But it’s difficult to think about value when we have no buoy for understanding it outside our traditional lenses: for example, our time, our job, and what others tell us they are worth in cash. This, largely, is the world’s paradigm for value so far. But understanding what value really means changes everything—and will be at the center of the decentralized revolution in global coordination that will unfold over the next decade. So, where do we begin?

Let’s start with gold.

Gold is an inherent value. When backing a market, gold allows us to grow a balanced economy well into the trillions. But why does it allow for massive stable markets to form around it? It is gold's permanence that creates stability. We understand that gold will always have value, because it is inherent in all of us, not just in one part of the world, but everywhere, not just today, but tomorrow and for the long haul.

In the 1930s when the gold standard was removed, we learned that the U.S. dollar didn’t need gold to back its economy to flourish. We learned that it was just a symbol for U.S. citizens to decentralize their coordination around the United States economy.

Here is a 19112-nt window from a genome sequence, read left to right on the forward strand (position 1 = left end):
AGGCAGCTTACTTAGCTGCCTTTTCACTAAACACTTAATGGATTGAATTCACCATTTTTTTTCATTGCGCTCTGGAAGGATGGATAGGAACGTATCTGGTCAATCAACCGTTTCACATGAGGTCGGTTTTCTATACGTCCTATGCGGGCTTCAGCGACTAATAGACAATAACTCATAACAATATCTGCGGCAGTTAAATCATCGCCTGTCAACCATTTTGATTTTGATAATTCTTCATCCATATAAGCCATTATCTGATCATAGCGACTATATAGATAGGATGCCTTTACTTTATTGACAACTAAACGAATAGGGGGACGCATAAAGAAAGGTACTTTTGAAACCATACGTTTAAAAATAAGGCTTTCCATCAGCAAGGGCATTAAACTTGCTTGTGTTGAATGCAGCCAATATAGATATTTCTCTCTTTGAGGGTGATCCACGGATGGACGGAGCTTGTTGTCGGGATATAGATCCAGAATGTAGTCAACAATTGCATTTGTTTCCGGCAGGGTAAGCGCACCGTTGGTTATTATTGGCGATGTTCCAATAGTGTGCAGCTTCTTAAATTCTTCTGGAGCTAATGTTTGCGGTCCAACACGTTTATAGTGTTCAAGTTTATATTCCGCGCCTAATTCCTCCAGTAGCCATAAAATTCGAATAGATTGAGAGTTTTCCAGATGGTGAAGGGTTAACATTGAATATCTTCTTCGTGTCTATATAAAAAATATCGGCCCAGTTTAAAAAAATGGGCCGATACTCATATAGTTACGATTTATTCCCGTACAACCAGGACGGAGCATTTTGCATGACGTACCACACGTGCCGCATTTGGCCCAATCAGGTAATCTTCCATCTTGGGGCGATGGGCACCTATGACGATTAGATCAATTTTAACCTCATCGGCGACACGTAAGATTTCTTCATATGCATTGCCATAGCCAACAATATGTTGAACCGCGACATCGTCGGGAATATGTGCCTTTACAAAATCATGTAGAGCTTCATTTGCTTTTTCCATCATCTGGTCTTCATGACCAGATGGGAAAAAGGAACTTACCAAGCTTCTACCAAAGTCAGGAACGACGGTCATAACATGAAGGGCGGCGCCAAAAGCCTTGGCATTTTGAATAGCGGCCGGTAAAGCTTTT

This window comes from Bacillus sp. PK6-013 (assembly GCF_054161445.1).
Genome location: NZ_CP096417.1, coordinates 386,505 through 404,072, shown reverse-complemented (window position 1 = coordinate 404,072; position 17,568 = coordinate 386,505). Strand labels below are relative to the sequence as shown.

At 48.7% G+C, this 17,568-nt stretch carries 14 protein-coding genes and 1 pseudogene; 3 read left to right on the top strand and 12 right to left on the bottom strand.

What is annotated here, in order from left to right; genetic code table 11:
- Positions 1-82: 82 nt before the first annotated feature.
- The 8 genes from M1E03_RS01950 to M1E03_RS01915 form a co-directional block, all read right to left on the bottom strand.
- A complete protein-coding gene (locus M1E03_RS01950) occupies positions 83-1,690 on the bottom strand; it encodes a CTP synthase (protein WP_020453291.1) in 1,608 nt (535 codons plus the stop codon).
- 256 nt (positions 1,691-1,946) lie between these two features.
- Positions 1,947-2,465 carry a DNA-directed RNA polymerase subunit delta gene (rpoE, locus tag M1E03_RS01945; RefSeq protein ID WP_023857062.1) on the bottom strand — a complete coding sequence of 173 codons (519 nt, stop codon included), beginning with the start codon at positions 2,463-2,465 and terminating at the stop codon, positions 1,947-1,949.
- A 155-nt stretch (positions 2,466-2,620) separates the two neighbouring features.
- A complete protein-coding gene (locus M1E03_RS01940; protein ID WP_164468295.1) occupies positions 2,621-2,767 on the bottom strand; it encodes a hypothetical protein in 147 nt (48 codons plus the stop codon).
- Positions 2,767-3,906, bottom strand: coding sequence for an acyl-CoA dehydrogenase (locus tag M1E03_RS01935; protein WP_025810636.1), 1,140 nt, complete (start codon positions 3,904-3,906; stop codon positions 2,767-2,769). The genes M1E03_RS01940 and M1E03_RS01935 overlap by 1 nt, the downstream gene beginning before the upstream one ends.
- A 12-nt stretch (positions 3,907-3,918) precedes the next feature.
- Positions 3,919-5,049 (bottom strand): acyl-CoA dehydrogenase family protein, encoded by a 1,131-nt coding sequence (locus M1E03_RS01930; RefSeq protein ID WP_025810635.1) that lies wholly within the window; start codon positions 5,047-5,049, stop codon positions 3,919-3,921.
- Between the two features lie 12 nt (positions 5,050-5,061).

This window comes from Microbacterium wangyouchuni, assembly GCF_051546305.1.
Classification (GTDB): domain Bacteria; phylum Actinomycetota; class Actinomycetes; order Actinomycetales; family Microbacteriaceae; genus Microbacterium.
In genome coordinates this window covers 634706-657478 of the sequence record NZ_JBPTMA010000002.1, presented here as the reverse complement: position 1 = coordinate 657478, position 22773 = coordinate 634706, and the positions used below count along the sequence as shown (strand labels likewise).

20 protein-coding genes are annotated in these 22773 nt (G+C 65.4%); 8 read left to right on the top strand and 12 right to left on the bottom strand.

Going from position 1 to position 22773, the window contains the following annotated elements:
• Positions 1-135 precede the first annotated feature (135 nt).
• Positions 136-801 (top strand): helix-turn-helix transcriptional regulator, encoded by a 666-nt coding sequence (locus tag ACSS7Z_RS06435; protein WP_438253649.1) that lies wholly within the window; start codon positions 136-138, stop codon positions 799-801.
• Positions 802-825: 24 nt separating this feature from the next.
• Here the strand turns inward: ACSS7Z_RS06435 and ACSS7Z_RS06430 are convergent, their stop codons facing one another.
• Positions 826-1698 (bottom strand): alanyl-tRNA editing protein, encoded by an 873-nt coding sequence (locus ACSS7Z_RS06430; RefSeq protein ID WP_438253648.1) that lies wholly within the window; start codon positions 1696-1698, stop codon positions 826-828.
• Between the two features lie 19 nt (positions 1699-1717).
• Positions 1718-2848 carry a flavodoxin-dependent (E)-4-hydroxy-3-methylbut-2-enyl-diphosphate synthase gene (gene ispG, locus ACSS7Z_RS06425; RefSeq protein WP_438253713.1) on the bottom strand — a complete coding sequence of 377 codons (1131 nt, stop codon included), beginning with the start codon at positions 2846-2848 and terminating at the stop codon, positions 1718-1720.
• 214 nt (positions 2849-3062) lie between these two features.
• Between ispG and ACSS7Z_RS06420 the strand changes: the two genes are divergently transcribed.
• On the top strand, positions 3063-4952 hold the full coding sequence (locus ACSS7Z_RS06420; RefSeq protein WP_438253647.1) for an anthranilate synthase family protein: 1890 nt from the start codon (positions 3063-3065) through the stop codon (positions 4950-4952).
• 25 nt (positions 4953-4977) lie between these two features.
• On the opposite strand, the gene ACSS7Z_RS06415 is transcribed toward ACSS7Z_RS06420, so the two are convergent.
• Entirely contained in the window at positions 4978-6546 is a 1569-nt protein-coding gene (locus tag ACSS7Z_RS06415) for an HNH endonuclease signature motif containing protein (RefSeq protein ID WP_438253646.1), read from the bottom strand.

It turns out, common agreement is a philosophy for building shared economy.



And so it seems inherent value is a marker for us to begin exploring what the future could look like—a future beyond gold and the existing realm of credit. And so what else has inherent value? Is education as valuable as gold? What about healthcare? What about a vote that can’t be tampered with? What about an ID that can’t be stolen or erased? What about access to nutrition or clean water? You will find value everywhere you look.



It turns out, we’ve already done the legwork necessary to uncover the most elemental inherent values: The Sustainable Development Goals are commitments grown out of the drive to bring to life basic tenets of the Universal Declaration of Human Rights—the closest possible social contract we have to a global, common agreement.

We’ve already agreed, as a global community, to ensure inclusive and equitable access to quality education. We’ve already agreed to empower all women and girls, to ensure pure and clean water access for all, to promote health at all stages of life, and to end hunger.

We’ve already agreed.